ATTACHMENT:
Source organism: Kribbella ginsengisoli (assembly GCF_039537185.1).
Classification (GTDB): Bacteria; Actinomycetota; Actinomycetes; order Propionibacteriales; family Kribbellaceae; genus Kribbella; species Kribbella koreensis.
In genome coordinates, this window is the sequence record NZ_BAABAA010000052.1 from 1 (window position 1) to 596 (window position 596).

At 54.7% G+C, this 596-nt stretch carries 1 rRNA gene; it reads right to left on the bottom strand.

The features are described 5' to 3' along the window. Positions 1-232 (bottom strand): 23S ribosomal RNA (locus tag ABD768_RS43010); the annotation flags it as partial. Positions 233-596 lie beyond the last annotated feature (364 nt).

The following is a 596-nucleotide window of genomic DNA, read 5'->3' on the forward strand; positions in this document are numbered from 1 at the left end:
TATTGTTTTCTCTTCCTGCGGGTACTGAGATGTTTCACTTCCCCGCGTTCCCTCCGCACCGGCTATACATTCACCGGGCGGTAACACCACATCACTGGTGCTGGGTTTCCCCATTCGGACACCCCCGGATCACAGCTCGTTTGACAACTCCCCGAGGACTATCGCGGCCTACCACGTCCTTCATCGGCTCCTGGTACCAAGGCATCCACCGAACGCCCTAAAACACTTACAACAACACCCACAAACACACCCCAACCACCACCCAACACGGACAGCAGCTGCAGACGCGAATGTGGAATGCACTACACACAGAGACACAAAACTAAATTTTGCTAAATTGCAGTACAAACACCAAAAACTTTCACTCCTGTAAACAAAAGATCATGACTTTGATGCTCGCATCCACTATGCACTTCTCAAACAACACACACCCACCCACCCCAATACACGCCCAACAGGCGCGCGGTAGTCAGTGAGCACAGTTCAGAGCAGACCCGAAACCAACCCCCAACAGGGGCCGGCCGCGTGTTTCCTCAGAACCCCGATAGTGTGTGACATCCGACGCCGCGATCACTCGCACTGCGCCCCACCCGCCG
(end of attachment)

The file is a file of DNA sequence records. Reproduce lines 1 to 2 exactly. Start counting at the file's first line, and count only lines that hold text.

Source organism: Kribbella ginsengisoli (assembly GCF_039537185.1).
Classification (GTDB): Bacteria; Actinomycetota; Actinomycetes; order Propionibacteriales; family Kribbellaceae; genus Kribbella; species Kribbella koreensis.